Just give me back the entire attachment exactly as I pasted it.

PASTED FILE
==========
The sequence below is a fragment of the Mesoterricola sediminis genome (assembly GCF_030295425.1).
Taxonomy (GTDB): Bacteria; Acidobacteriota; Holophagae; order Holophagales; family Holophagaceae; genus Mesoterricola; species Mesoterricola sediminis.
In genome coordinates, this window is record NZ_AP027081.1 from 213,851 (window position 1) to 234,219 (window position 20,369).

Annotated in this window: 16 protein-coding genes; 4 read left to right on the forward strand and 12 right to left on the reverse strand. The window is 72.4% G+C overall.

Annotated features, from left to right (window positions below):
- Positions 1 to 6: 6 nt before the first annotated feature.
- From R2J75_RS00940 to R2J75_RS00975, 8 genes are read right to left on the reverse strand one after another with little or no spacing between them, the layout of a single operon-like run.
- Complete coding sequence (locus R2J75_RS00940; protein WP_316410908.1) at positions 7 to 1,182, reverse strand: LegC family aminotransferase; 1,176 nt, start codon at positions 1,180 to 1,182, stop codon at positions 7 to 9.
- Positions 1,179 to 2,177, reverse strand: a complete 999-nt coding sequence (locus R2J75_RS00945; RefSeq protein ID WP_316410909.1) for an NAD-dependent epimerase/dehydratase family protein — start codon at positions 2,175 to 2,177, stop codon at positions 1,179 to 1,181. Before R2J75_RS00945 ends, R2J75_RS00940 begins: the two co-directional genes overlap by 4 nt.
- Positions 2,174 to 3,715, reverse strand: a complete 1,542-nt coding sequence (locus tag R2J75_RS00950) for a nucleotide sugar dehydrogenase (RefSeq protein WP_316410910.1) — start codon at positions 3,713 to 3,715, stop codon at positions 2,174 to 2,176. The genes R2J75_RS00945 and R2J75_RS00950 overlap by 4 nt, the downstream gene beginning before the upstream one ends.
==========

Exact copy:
The sequence below is a fragment of the Mesoterricola sediminis genome (assembly GCF_030295425.1).
Taxonomy (GTDB): Bacteria; Acidobacteriota; Holophagae; order Holophagales; family Holophagaceae; genus Mesoterricola; species Mesoterricola sediminis.
In genome coordinates, this window is record NZ_AP027081.1 from 213,851 (window position 1) to 234,219 (window position 20,369).

Annotated in this window: 16 protein-coding genes; 4 read left to right on the forward strand and 12 right to left on the reverse strand. The window is 72.4% G+C overall.

Annotated features, from left to right (window positions below):
- Positions 1 to 6: 6 nt before the first annotated feature.
- From R2J75_RS00940 to R2J75_RS00975, 8 genes are read right to left on the reverse strand one after another with little or no spacing between them, the layout of a single operon-like run.
- Complete coding sequence (locus R2J75_RS00940; protein WP_316410908.1) at positions 7 to 1,182, reverse strand: LegC family aminotransferase; 1,176 nt, start codon at positions 1,180 to 1,182, stop codon at positions 7 to 9.
- Positions 1,179 to 2,177, reverse strand: a complete 999-nt coding sequence (locus R2J75_RS00945; RefSeq protein ID WP_316410909.1) for an NAD-dependent epimerase/dehydratase family protein — start codon at positions 2,175 to 2,177, stop codon at positions 1,179 to 1,181. Before R2J75_RS00945 ends, R2J75_RS00940 begins: the two co-directional genes overlap by 4 nt.
- Positions 2,174 to 3,715, reverse strand: a complete 1,542-nt coding sequence (locus tag R2J75_RS00950) for a nucleotide sugar dehydrogenase (RefSeq protein WP_316410910.1) — start codon at positions 3,713 to 3,715, stop codon at positions 2,174 to 2,176. The genes R2J75_RS00945 and R2J75_RS00950 overlap by 4 nt, the downstream gene beginning before the upstream one ends.